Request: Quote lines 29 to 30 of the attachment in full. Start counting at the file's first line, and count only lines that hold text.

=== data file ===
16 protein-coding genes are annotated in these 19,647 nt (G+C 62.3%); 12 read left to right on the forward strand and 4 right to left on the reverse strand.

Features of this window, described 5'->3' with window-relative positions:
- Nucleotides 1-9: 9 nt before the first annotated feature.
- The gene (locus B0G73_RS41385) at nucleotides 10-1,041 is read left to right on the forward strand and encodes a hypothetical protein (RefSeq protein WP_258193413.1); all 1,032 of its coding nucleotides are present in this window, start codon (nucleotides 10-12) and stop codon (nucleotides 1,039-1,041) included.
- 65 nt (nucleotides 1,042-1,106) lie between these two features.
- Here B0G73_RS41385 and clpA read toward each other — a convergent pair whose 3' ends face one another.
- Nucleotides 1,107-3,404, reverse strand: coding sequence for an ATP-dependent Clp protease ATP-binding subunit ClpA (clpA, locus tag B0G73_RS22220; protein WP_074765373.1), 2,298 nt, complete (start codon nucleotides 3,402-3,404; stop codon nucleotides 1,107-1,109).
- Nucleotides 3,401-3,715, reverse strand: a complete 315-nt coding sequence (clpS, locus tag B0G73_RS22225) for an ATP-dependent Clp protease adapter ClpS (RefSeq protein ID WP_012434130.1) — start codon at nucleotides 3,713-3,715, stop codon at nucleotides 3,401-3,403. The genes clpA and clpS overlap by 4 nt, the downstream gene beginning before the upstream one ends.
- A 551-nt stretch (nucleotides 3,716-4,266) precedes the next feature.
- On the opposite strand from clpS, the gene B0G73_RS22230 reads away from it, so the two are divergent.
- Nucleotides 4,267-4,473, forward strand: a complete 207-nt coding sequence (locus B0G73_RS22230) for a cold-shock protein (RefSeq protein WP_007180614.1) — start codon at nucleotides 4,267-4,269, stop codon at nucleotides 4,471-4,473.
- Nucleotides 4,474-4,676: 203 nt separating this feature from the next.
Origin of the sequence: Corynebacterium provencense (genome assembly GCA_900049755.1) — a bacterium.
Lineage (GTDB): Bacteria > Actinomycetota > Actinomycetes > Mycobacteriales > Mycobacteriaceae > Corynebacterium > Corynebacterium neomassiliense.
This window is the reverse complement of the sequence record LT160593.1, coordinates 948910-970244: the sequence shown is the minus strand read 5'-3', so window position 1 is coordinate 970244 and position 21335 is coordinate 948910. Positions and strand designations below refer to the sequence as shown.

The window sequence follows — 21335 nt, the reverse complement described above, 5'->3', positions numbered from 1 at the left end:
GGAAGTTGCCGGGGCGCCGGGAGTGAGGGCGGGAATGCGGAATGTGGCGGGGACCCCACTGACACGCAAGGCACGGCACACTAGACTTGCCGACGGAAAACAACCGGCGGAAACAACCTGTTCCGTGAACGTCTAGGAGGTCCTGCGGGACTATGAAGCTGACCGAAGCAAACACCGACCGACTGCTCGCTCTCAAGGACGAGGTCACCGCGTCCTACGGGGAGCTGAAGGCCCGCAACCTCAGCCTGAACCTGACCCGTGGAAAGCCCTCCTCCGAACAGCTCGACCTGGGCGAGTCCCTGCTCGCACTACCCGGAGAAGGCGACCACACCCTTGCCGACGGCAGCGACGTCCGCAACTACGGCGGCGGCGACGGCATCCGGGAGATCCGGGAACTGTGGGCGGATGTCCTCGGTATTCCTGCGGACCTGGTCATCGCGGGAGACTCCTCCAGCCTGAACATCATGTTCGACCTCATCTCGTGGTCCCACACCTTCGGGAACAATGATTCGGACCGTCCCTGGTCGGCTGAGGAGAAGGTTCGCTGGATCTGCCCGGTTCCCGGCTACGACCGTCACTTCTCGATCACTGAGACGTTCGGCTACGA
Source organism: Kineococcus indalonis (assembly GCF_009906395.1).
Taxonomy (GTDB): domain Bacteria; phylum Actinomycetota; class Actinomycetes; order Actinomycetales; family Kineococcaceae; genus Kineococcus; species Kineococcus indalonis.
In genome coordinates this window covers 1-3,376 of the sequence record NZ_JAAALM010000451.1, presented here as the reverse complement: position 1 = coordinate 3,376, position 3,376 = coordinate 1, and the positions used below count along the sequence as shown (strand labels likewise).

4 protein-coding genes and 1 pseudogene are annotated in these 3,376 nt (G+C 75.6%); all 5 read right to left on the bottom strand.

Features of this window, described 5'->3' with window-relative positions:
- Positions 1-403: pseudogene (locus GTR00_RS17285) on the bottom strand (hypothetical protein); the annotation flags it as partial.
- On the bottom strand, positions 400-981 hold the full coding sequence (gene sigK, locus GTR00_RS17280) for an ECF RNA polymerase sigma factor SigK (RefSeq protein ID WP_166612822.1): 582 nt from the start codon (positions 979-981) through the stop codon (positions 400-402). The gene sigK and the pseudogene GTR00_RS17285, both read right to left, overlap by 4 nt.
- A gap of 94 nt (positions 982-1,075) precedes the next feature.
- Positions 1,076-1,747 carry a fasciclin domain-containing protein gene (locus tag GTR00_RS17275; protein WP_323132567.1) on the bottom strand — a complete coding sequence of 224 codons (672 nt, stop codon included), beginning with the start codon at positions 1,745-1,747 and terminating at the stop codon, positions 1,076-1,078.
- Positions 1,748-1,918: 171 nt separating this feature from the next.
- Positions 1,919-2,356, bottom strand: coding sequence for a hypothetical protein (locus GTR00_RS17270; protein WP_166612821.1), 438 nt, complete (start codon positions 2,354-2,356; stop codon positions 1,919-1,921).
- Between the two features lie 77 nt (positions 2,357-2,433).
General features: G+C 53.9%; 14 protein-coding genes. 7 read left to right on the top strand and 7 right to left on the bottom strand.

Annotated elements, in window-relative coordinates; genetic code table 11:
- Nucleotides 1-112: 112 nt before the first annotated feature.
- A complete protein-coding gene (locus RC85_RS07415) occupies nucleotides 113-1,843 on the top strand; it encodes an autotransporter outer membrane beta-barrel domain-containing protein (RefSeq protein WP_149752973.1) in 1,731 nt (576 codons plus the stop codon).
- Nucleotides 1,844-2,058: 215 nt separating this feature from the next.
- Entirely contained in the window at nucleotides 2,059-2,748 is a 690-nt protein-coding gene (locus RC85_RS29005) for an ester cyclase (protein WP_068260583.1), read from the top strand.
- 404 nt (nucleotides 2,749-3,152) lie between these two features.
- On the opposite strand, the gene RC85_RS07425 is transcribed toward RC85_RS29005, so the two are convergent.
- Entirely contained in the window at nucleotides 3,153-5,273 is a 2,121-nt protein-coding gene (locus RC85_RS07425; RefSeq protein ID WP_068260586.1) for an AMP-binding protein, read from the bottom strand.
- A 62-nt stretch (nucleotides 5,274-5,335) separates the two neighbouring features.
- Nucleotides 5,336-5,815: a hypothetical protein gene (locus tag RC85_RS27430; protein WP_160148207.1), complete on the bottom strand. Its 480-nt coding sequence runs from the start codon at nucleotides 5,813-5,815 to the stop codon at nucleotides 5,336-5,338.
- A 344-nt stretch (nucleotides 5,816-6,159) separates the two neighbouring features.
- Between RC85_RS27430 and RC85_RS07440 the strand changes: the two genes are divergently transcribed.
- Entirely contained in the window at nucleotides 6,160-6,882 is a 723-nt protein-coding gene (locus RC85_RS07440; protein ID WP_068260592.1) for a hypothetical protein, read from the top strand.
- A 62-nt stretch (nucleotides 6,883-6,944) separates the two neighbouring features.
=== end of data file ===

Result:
- Between the two features lie 77 nt (positions 2,357-2,433).
General features: G+C 53.9%; 14 protein-coding genes. 7 read left to right on the top strand and 7 right to left on the bottom strand.